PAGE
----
Page:Jardine Naturalist's library Entomology.djvu/24
18 MEMOIR OF SWAMMERDAM.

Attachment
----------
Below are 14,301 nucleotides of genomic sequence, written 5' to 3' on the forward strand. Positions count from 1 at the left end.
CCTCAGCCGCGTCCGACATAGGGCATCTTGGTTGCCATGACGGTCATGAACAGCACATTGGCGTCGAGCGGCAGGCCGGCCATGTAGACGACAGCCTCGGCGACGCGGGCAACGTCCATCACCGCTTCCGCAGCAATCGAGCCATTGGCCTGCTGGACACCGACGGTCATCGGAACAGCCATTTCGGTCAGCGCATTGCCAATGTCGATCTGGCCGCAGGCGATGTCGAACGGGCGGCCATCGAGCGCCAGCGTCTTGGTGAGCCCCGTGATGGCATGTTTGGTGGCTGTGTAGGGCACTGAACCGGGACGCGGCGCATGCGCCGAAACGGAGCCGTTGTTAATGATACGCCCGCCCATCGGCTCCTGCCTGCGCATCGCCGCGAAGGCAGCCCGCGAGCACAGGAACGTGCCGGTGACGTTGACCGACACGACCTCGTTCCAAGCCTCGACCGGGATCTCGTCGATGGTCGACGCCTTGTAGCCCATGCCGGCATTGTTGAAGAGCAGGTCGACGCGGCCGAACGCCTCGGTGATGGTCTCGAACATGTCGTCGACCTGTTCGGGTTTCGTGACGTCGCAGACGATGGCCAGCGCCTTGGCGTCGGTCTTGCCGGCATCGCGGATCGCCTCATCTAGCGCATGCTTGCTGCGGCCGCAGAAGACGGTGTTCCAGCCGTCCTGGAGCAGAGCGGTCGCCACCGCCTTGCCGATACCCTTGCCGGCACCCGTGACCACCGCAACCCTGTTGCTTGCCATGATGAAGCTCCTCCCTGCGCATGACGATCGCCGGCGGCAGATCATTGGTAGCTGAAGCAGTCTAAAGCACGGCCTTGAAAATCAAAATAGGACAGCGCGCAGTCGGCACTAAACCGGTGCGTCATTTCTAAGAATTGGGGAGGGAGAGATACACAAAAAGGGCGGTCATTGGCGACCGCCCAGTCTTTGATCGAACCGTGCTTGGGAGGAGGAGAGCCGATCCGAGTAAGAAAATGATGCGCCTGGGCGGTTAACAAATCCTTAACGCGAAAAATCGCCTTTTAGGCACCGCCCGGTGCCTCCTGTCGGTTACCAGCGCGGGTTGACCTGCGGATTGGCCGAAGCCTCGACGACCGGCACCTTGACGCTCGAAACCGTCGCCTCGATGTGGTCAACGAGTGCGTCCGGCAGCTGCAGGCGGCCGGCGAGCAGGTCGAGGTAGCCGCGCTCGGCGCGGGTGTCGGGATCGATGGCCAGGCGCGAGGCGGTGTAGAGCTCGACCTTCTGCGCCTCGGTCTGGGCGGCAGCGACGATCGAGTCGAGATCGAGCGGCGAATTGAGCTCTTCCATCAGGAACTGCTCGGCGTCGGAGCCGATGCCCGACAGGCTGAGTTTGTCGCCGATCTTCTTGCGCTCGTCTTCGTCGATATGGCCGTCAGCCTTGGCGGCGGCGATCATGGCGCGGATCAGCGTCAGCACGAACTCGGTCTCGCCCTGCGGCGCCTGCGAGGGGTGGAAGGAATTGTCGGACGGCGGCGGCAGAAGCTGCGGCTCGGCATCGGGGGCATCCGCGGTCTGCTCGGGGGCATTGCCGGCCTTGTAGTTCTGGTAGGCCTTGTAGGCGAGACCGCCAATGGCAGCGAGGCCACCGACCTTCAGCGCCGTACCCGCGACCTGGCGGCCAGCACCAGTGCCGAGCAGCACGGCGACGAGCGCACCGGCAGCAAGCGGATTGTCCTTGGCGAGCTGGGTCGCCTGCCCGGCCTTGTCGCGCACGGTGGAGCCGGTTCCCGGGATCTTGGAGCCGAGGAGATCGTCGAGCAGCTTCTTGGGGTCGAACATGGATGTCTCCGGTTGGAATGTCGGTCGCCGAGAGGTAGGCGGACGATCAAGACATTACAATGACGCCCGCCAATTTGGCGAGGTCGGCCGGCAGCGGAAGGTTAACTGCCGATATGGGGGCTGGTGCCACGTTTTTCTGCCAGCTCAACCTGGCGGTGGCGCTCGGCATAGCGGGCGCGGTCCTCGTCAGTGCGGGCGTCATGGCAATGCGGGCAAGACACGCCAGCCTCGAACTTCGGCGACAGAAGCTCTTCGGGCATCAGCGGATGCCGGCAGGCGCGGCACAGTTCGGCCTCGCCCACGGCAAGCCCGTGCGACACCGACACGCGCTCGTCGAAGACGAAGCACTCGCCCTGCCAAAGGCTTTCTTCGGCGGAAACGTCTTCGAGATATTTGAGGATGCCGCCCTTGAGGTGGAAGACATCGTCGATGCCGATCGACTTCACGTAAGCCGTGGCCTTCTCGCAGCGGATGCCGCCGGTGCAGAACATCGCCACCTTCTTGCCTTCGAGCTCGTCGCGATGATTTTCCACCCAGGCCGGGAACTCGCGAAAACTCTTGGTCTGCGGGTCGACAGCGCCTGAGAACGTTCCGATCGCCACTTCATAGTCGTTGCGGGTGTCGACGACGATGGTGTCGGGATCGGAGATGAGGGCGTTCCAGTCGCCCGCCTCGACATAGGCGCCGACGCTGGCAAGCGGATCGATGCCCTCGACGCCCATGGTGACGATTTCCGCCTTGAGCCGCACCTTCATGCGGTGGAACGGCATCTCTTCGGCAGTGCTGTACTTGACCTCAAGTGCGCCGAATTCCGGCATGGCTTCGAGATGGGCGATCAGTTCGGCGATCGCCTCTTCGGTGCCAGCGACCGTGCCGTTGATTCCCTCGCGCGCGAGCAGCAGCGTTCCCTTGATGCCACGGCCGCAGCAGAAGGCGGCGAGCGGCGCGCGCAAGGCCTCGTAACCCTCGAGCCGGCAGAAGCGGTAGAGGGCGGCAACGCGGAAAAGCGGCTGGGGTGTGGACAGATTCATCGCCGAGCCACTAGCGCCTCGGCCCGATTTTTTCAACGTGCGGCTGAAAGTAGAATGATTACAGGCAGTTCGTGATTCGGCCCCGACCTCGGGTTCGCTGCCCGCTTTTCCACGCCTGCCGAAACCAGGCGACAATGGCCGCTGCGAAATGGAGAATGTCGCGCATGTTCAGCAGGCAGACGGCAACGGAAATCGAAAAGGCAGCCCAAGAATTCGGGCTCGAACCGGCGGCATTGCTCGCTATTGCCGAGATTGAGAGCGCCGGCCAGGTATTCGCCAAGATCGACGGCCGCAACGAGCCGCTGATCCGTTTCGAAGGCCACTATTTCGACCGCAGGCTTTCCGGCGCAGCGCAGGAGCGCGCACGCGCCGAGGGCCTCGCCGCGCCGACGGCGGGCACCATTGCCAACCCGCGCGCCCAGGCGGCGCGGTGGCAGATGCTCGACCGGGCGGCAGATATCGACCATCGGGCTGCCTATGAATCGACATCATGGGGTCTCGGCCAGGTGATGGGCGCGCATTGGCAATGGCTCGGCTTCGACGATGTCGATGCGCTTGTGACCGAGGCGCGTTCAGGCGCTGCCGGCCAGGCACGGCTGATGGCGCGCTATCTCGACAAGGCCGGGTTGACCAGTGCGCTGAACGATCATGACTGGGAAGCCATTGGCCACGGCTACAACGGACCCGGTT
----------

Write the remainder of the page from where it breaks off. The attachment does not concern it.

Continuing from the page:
knowledge on these subjects; and, in particular, he is entitled to he regarded as the founder of the science of entomological anatomy. With a few bright exceptions—such as Goedart, Malpighi, and Redi—the cultivators of this department of natural history, before his time, contented themselves with repeating what had been said by the ancients, without being at all solicitous either to prove its accuracy, or extend it by the addition of new facts. With him observation began to supersede erudition; and the truth, which appears to have been so long almost unsuspected, that there were other and better sources of information, on natural objects, than the pages of Aristotle, or the ponderous compilations of the sixteenth century, was at length fully recognised and acted upon. The desire of prosecuting researches into insect organisation, became, with Swammerdam, an almost incontrollable passion. Professional views were sacrificed to it ; his father's displeasure, expressed in no gentle terms, was incurred on account of it ; and even when his health had completely given way, in consequence of incessant study and unremitting anxiety, we find him expressing his desire that he had but a year of uninterrupted light, that he might be enabled to complete his inquiries! Such assiduity, skilfully directed, could not fail to insure important results ; and that such was their character, will appear when they come to be specially indicated. His grandfather, James Theodore, was born at Swammerdam, a village on the Rhine, between Leyden and Woerden. Removing thence to Amster-